This is an archived article that was published on sltrib.com in 2014, and information in the article may be outdated. It is provided only for personal research purposes and may not be reprinted.
On Friday, Aimee Winder Newton filed for her first election, a move that was both exciting and scary for the newly appointed member of the Salt Lake County Council.
"There's the fear of rejection," said Newton. "Am I going to be OK if I lose? Can I still balance home and family if I win?"
But on Saturday, some of those fears were quashed for Newton and more than 40 other women who attended the daylong Real Women Run training at the University of Utah's Hinckley Institute of Politics.
The nonpartisan workshop helped women learn the ins and outs of running for office or working on a campaign.
Speakers and presenters included former legislators Sheryl Allen and Jackie Biskupski as well as political campaign veterans Evelyn Call, Maura Carabello and Kitty Dunn.
They offered details on how to best use communications and social media, what to do with data and campaign research, how to organize a campaign office, and of course, how to raise money to pay for it all.
The training is necessary to get more women into political office, said Lindsay Zizumbo, a founding member of the 3-year-old Real Women Run. Women make up half the Utah population, but there is no female that currently holds a seat in Congress or a statewide elected office.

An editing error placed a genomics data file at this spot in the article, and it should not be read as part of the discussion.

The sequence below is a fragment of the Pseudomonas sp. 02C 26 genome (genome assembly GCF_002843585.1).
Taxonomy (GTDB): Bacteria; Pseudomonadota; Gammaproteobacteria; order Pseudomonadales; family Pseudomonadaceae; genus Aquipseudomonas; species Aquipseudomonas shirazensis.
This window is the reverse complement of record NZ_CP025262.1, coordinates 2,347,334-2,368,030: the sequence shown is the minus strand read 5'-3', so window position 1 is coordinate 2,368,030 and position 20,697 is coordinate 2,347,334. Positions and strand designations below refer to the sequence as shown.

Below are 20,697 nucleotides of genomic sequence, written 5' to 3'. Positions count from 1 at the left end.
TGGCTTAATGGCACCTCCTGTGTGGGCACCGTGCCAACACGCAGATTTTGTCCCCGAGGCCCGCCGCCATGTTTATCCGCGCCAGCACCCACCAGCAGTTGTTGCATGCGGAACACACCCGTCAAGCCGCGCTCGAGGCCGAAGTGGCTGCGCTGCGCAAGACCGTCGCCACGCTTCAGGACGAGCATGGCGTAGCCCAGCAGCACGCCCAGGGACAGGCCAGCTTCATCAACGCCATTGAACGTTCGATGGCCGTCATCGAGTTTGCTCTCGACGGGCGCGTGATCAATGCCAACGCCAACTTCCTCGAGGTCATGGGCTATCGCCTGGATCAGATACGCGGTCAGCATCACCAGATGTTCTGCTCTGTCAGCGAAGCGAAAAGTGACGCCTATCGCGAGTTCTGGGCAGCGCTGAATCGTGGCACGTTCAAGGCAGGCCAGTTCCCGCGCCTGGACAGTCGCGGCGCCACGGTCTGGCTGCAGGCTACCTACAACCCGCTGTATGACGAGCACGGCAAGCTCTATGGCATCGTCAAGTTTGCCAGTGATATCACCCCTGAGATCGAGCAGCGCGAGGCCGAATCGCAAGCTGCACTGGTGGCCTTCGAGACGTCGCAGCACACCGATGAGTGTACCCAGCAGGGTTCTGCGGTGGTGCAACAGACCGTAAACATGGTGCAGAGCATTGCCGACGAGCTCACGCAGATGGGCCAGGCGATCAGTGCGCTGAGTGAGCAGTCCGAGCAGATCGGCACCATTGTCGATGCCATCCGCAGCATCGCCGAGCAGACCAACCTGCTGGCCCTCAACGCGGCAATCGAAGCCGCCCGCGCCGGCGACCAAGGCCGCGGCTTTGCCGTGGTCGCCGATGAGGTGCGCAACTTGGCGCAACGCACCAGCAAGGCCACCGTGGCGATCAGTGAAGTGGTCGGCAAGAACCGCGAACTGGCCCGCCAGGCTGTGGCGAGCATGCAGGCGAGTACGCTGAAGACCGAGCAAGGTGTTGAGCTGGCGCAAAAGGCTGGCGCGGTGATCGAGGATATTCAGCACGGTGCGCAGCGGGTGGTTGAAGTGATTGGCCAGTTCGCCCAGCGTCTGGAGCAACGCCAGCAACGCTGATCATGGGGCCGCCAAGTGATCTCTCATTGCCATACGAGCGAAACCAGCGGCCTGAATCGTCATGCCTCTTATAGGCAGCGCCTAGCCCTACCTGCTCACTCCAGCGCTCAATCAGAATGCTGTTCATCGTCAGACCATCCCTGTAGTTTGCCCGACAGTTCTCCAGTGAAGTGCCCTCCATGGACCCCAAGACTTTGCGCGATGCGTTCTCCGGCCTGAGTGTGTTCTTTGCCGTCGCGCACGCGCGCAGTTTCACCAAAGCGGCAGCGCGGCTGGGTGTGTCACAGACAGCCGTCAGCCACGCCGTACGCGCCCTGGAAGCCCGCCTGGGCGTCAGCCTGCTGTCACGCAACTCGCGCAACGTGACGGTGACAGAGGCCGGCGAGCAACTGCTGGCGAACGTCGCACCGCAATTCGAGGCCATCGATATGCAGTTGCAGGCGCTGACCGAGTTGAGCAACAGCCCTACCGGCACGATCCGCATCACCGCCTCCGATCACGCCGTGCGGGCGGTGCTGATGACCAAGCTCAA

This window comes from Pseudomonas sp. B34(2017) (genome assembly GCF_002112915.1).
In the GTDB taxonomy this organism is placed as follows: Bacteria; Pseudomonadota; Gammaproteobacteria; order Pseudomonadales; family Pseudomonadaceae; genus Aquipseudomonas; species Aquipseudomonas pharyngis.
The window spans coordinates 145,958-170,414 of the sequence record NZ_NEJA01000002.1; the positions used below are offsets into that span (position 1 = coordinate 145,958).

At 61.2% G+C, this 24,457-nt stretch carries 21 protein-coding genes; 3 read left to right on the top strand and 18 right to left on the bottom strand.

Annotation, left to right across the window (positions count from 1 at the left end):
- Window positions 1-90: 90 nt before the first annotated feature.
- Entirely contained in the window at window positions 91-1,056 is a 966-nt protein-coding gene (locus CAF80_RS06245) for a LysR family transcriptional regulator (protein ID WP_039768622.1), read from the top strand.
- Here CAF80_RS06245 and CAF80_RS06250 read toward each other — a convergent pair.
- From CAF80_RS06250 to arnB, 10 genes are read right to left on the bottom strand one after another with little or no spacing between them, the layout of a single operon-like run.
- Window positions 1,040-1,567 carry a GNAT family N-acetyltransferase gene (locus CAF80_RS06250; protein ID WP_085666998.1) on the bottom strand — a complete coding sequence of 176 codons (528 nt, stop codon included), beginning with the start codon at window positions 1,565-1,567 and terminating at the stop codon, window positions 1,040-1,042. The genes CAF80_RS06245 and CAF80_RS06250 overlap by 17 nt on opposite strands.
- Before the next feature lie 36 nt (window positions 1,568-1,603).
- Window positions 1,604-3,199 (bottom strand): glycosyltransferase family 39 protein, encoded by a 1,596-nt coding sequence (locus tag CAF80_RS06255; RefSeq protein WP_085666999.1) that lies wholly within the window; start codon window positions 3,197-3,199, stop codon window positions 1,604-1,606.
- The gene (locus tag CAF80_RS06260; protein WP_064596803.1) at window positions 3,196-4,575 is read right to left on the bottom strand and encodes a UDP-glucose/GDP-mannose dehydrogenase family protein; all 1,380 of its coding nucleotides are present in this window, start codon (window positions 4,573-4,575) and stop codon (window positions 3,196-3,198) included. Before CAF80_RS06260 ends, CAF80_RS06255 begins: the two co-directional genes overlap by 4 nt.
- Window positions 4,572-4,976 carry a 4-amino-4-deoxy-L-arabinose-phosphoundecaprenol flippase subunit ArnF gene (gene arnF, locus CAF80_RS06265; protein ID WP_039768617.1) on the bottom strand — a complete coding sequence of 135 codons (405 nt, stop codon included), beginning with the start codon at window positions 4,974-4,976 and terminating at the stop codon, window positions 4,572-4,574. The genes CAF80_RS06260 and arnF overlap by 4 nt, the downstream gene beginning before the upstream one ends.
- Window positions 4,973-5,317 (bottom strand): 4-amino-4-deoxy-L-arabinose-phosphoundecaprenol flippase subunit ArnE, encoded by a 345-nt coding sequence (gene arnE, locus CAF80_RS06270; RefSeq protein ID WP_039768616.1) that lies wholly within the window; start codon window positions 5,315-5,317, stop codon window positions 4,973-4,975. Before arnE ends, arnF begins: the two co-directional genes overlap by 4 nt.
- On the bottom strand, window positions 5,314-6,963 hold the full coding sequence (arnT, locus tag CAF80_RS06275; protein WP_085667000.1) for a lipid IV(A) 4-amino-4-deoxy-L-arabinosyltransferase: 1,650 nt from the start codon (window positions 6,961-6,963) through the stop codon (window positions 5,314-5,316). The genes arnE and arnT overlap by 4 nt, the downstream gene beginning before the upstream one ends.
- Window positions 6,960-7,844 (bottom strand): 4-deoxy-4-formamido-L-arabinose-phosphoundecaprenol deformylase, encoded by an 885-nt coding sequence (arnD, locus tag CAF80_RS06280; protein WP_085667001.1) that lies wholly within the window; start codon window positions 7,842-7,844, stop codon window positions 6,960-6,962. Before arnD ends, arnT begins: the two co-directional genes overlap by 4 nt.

Men, she said, are often less intimidated to jump into the political ring, while women want to feel more prepared.
"It isn't until someone recruits them and tells them they can do it that they feel confident enough," said Zizumbo.
Women also believe they lack the education and experience for the job, added Dunn, deputy manager of the Mia Love for Congress campaign.
"Too often women have stood back and let someone else do it because they don't realize that they have the skills," she said. "But they know about budgeting and schools and transportation, because they live it every day."
Whether Republican, Democrat or Independent, added Dunn, "we need more voices in government."
Which is why Newton decided to file.
In January, she was appointed to the Salt Lake County Council to replace District 3 Councilman David Wilde, who had a year left on his fourth term. To hold on to the seat, which includes most of Murray and Taylorsville plus parts of West Valley City, South Salt Lake and Millcreek, Newton must win the November election.
But's she's never run a political campaign before,
"There's lot of logistics to consider that are kind of scary," she said. But the Real Women Run training "really supports you and gives you confidence."